Sometimes the threat explodes in violence. The scenes of carnage and disunity are everywhere: Black and “Asian” immigrants rioting through Britain while on the dole; France’s suburbs coming to “the brink of a major social explosion because of the failure of Muslims to integrate into French society”; honor killings in Germany; and Somali refugees to Kenya creating torture and terror in the Westgate Mall, making Somali criminals in America seem relatively tame. In Norway, one therapist who works with rape victims says of non-citizen rapists, “These men they do not attack their own… They attack Norwegian women and a liberal culture they will not accept.”[Culture Crisis: Norway Tackles Muslim Immigration, By Dale Hurd, CBN News, August 20, 2011]
In any honest description of the impact of immigration worldwide, it should be pointed out that immigration has generally brought with it a mixed bag, at best. In most aspects of life, sensible people can understand that public policy brings with it pros and cons. However, our approach to immigration has been senseless. Even so-called conservatives, who are evidently the last remaining defenders of our sovereignty, will speak about immigration with complete piety.
Yet, those who favor open immigration policies are the outliers. They are on the fringe, supporting an approach that a majority of their fellow citizens vehemently oppose.
Consider the following opinion data (funded by liberal organizations) showing that more Americans believe that immigration is a “problem” rather than an “opportunity”:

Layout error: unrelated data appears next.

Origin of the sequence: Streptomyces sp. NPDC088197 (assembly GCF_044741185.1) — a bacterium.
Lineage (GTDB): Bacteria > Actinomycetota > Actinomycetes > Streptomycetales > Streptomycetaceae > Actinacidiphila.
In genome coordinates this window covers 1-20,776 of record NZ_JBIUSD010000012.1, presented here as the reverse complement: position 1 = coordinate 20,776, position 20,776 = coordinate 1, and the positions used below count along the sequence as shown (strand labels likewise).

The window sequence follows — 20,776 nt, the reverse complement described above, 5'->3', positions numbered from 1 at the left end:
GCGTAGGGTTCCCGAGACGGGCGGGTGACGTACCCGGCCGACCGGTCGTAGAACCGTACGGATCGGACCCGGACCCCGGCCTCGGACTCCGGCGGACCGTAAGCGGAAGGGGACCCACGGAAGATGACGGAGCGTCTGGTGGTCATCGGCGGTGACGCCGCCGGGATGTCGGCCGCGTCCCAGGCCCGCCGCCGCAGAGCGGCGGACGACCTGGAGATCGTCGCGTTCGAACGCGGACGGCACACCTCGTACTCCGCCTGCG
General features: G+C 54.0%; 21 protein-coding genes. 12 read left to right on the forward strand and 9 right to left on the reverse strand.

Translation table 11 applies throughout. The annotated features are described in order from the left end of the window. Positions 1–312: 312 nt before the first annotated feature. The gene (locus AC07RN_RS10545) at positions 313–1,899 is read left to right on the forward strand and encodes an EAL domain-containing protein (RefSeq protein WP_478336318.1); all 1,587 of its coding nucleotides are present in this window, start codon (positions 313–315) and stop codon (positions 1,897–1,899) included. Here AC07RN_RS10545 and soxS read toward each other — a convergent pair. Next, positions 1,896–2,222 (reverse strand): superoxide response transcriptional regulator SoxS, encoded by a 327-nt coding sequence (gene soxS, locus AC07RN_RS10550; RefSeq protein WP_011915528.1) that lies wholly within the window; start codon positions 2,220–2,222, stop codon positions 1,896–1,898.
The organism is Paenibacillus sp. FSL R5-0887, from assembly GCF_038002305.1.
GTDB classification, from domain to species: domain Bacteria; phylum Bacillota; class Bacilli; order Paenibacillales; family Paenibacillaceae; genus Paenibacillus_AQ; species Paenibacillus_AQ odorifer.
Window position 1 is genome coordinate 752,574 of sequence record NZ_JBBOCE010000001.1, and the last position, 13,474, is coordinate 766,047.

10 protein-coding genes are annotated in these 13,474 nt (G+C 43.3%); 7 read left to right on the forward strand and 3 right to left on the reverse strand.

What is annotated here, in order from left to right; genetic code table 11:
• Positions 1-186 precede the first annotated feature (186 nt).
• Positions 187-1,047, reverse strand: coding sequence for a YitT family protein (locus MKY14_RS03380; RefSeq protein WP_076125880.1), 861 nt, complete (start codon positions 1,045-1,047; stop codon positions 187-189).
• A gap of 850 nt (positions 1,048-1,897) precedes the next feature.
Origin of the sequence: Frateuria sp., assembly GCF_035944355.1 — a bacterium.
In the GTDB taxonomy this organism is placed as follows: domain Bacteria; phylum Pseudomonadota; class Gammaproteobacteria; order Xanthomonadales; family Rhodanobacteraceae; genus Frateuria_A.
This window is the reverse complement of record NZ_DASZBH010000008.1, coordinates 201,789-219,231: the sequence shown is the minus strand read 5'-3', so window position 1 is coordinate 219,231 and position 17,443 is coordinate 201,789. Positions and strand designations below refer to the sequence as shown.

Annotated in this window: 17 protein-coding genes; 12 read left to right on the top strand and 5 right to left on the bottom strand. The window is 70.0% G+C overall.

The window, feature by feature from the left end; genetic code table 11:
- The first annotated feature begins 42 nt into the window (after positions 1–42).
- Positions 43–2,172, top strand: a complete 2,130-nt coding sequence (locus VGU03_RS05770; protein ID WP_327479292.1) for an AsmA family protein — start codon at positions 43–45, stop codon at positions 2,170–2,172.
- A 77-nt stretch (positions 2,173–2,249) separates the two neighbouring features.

Source: Transatlantic Trends: Immigration 2010 [PDF])
There is a similar majority who believe that immigrants take jobs from the native-born and drive down wages.
These figures show that there is a majority in support of immigration restrictions. Where, in a democratic society, are their leaders? Could it be that part of the reason for our outrageous state of affairs is a simple failure of politicians to listen to their constituents’ concerns?
The politicians’ refusal to listen is motivated to some degree by the corrupt, financial incentive that they have to favor amnesty. For instance, Republicans for Immigration Reform is a political action committee that takes money from the corporate interests who would benefit from lower wages. The founders of the group “enjoy close ties to corporate America, which generally favors looser immigration laws,” according to the Washington Post. [New super PAC hopes to give cover to pro-immigration Republicans, by Peter Wallsten, November 16, 2012]